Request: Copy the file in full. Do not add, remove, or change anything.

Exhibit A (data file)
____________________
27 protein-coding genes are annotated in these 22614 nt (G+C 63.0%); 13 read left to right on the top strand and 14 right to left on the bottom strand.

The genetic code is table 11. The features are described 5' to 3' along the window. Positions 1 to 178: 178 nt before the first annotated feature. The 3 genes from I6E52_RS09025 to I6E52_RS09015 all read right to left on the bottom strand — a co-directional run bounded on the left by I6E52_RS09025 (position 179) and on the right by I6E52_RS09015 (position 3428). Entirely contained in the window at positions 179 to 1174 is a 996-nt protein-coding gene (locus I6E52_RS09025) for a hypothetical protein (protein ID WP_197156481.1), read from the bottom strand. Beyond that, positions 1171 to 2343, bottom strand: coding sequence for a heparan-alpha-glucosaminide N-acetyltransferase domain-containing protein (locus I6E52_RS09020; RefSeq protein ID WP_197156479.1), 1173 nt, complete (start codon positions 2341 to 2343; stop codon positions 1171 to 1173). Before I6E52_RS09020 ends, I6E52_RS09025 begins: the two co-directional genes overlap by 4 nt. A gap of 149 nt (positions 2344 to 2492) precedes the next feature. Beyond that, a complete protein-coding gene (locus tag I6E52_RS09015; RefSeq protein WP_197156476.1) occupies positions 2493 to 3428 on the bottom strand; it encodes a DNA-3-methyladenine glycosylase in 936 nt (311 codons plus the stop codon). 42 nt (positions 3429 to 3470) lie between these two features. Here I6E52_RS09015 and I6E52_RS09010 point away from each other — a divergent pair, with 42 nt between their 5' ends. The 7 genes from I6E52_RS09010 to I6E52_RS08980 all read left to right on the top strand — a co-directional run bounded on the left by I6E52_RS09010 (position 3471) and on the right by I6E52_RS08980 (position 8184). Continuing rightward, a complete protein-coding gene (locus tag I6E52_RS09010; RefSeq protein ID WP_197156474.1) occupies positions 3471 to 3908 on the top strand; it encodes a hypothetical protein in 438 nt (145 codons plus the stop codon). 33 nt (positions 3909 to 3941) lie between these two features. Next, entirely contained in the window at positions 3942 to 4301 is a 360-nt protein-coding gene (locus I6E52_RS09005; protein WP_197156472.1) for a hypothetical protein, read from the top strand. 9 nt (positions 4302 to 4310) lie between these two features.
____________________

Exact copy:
27 protein-coding genes are annotated in these 22614 nt (G+C 63.0%); 13 read left to right on the top strand and 14 right to left on the bottom strand.

The genetic code is table 11. The features are described 5' to 3' along the window. Positions 1 to 178: 178 nt before the first annotated feature. The 3 genes from I6E52_RS09025 to I6E52_RS09015 all read right to left on the bottom strand — a co-directional run bounded on the left by I6E52_RS09025 (position 179) and on the right by I6E52_RS09015 (position 3428). Entirely contained in the window at positions 179 to 1174 is a 996-nt protein-coding gene (locus I6E52_RS09025) for a hypothetical protein (protein ID WP_197156481.1), read from the bottom strand. Beyond that, positions 1171 to 2343, bottom strand: coding sequence for a heparan-alpha-glucosaminide N-acetyltransferase domain-containing protein (locus I6E52_RS09020; RefSeq protein ID WP_197156479.1), 1173 nt, complete (start codon positions 2341 to 2343; stop codon positions 1171 to 1173). Before I6E52_RS09020 ends, I6E52_RS09025 begins: the two co-directional genes overlap by 4 nt. A gap of 149 nt (positions 2344 to 2492) precedes the next feature. Beyond that, a complete protein-coding gene (locus tag I6E52_RS09015; RefSeq protein WP_197156476.1) occupies positions 2493 to 3428 on the bottom strand; it encodes a DNA-3-methyladenine glycosylase in 936 nt (311 codons plus the stop codon). 42 nt (positions 3429 to 3470) lie between these two features. Here I6E52_RS09015 and I6E52_RS09010 point away from each other — a divergent pair, with 42 nt between their 5' ends. The 7 genes from I6E52_RS09010 to I6E52_RS08980 all read left to right on the top strand — a co-directional run bounded on the left by I6E52_RS09010 (position 3471) and on the right by I6E52_RS08980 (position 8184). Continuing rightward, a complete protein-coding gene (locus tag I6E52_RS09010; RefSeq protein ID WP_197156474.1) occupies positions 3471 to 3908 on the top strand; it encodes a hypothetical protein in 438 nt (145 codons plus the stop codon). 33 nt (positions 3909 to 3941) lie between these two features. Next, entirely contained in the window at positions 3942 to 4301 is a 360-nt protein-coding gene (locus I6E52_RS09005; protein WP_197156472.1) for a hypothetical protein, read from the top strand. 9 nt (positions 4302 to 4310) lie between these two features.